This came up last night while randomly chatting to a couple of folk about kittens (which are the cutest thing in the world - trufax) and I was encouraged to post here. For I have now had cats in some form for most of my life, with my current precious precious goblin cats having been with me for (I think) twelve years.
Five things I wish everyone knew and accepted before acquiring a feline overlord to rule your every move.
1) Cats = feline waste. By that I mean piss and shit. You will have to deal with this, both in the form of the litter tray, which is basically always foul, and periodically outside the litter tray. This is the reality of cats. I know of no cat who has not occasionally left cat vile toilet waste somewhere in the house. I currently have got my two to a point where they seem to have decided that they won't shit or piss anywhere except the downstairs toilet where their litter tray is. This is a win as they manage the tray 90% of the time and I just scrub down the bathroom floor with bleach once a week for the rest. And I view this as mostly good, especially when I hear other people's stories of cats pissing on their bed. Basically, if you absolutely cannot deal with animal faeces in your life, don't get a cat.
2) Cats = death for allergy sufferers. Please take a minute and register what this means. There will be people who can't really come into your home for any period of time due to the felines. Be aware of this and decide in advance how you'll deal with this. Be especially aware of how you'll deal with this if you're single and potentially are going to get together with an allergy sufferer. I know life is unpredictable and no one knows how it will work out. I'm not judging and there have been times I've really worried about whether jez's asthma might mean we needed to rehome the cats (it turns out he's OK with an inhaler, crystal cat litter so there's no dust from that flying up, twice weekly hoovering and a cat free bedroom) but rehoming cats is a stressful experience for them and bloody miserable for you. Make a decision in advance if you're just not dating allergic people, if you can cope with your best friend not visiting, if you know where they can go if you can't keep them any more.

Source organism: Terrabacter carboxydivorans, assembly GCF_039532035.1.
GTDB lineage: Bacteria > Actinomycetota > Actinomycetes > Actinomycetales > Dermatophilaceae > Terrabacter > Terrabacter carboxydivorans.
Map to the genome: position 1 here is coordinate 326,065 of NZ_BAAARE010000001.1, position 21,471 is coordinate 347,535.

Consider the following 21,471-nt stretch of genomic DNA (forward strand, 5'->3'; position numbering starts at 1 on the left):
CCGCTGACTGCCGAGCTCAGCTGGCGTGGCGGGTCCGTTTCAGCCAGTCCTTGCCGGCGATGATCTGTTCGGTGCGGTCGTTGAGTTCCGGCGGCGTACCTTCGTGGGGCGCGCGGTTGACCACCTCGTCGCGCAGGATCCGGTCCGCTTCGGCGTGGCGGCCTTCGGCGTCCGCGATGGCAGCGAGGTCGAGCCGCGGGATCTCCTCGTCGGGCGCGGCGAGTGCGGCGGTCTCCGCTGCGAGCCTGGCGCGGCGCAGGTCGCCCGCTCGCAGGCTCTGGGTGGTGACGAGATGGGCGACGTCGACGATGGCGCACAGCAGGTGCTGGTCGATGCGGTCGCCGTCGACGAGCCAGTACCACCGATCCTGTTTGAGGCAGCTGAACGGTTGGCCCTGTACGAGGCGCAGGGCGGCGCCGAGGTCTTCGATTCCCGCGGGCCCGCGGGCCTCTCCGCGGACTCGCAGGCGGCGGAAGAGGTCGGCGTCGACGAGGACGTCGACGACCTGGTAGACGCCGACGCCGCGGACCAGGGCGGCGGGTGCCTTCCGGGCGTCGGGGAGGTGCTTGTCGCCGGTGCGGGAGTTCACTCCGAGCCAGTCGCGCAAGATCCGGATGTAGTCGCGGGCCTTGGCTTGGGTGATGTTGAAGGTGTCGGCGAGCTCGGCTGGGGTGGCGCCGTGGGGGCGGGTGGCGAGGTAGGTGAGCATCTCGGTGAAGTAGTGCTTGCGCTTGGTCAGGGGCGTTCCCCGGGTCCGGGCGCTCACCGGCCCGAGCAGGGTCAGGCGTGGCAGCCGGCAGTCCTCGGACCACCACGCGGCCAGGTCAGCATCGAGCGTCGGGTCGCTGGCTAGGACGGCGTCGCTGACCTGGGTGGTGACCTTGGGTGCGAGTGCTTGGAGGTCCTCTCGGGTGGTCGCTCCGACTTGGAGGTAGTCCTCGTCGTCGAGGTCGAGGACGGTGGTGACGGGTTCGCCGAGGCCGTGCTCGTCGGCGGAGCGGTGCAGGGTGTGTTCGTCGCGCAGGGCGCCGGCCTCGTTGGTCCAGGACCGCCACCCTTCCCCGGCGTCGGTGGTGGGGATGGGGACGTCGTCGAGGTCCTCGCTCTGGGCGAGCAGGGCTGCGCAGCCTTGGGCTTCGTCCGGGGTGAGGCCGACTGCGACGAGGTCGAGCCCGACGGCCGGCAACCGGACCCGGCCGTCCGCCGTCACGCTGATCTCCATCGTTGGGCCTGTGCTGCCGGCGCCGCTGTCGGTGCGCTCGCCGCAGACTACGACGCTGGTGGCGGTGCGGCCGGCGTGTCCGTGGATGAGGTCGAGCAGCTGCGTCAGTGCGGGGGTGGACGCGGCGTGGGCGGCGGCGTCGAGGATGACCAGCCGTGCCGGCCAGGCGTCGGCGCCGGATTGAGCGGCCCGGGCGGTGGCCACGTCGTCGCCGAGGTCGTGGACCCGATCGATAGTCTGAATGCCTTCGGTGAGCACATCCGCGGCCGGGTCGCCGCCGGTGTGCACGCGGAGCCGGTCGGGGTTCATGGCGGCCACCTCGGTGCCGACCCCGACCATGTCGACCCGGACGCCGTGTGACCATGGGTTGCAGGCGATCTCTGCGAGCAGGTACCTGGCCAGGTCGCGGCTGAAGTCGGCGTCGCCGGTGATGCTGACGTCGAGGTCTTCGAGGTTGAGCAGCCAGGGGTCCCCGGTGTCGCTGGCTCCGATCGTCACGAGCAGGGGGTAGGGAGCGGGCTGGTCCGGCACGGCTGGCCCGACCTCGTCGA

3) Cats = total house move hell. This is the biggie. Again, there is no way of totally life proofing about this being an issue at some point. I have owned my own home for (at this point) 90% of my feline masters' lives - in London, then in Glasgow. I have still, twice in their lives, been caught out by unexpected life changes which meant I needed to move house quickly. Once I was lucky and had a landlord who was happy to have cats. Once I was unlucky there, but even more lucky in that some amazing friends were able to foster them for nine months while we got a cat friendly place sorted again (and they are now remarkably happy, apparently being under the impression that we did this all for them, and have finally acknowledged the great truth that all cats deserve an open fire of their own to lie before). But please think about this. If you're in a rented flat and moving regularly due to shitty landlords, cats will make every move a nightmare. They seem to cost extra deposit about 90% of the time, half the landlords out there will say "no" and cats do find moving stressful. I'm told that the majority of cats arriving in cat shelters these days do so because of issues with landlords etc. So do think it through. Cats want and deserve a safe space that can be their territory, and their home. Moving house for them means their whole world changes and some may adapt well, but others find it hugely traumatic. Even the most chilled of felines will be incredibly unhappy while being bundled into a cat carrier and taken somewhere new. So try and avoid inflicting this on them too often.